Arriving by train we followed the flow of people to a vast marshalling area beside the river. While the area was practically empty in mid-November the thought of it overflowing with people was incredible.
Arashiyama at the base of the Arashiyama mountains in Western Kyoto is well known for it’s rather small but impressive bamboo forest. However it is the forested hills, breaking into a patchwork of Koyo (autumn colours) that provide a stunning backdrop for the river.
As the title suggests this post is all about the river, yet the hills and the river, like non-identical twins, are intrinsically linked.
The Hozu or Hozu-gawa.
Originally the timber that built Kyoto’s temples was floated down this river and during the Edo Period it was used for several hundred years to transport grain and general cargo. With the advent of trains and trucks the river trade ceased but the river has since made a touristic comeback.
Starting out in the town of Kameoko the Hozu winds through the Arashiyama Ravine before shallowing out near theTogetsukyo bridge. Therafter it becomes known as the Katsura River.
The yellow boats were built of fibreglass made eye catchingly bright as the sun shone through.
A little upstream on the northern side of the river rowboats carrying up to three people can be hired. 1400 yen/hour.
While the smaller were rowed, these larger boats were poled along from the bow. Some, selling food and drink, pulled alongside the tourist boats while in others the passengers had brought along their own elaborate picnics. As far as I could tell these boats just poled gently around in the immediate vicinity.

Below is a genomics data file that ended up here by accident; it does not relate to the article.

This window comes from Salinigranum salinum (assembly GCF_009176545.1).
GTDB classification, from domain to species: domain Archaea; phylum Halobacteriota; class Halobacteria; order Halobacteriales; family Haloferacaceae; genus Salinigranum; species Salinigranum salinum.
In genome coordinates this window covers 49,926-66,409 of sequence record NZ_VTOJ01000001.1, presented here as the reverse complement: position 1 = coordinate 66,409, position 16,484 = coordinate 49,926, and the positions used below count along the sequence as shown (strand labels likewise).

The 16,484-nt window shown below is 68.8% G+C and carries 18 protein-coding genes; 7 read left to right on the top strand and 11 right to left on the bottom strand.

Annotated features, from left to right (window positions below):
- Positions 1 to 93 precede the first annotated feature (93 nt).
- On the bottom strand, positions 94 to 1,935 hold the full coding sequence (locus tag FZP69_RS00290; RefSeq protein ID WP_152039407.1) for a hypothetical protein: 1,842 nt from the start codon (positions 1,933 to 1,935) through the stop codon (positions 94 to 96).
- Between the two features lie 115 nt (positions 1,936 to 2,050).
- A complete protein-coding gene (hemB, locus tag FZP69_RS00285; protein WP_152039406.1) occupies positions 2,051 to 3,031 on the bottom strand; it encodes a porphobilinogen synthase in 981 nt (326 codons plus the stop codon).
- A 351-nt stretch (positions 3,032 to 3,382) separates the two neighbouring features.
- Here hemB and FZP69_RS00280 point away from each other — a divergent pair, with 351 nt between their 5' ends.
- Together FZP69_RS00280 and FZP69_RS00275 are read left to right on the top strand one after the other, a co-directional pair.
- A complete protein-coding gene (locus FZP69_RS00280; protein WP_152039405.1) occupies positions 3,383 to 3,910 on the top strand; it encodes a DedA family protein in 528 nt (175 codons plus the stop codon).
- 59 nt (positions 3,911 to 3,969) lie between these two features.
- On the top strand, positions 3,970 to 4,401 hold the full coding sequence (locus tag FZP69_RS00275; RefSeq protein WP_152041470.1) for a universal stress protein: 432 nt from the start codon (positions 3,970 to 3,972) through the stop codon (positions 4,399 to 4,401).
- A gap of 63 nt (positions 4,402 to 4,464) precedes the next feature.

Meanwhile there are two hour white water rafting trips from Kameoko to Arashiyama in traditional flat bottomed boats. The trip is quite safe and does not depart if the river has more than the normal amount of water in it.
After crossing the bridge we turned upstream and followed the river until a locked gate barred our way. Luckily there was an uphill track nearby which eventually led to a viewpoint in Kameyama Park overlooking the ravine. It was only the beginning of Koyo but the pinks, reds, yellows and greens of the hills and the blue of the ravine painted an impressive picture.
The Arashiyama Ravine.
Arashiyama’s Koyo season (the second half of November and early December) is the favourite for the 2 hour Hozugawa River Trip.
The Sagano Scenic Railway follows the river from Arashiyama to Kameoko using traditional restored carriages fitted with timber seats. The 7 klm 25 minute trip is an autumn favourite and doesn’t operate at all in January and February.
For a Frenzy of Autumn Colours it is possible to do the boat trip one way and the train trip the other.
How to get there.
We used the Hankyu Line whose terminal is on the southern of the river.
Bus 28 from Kyoto Station.
Bus 11 from Keihan Sanjo Station.
I have linked to Nancie’s Travel Photo Thursday at Budget Travelers Sandbox.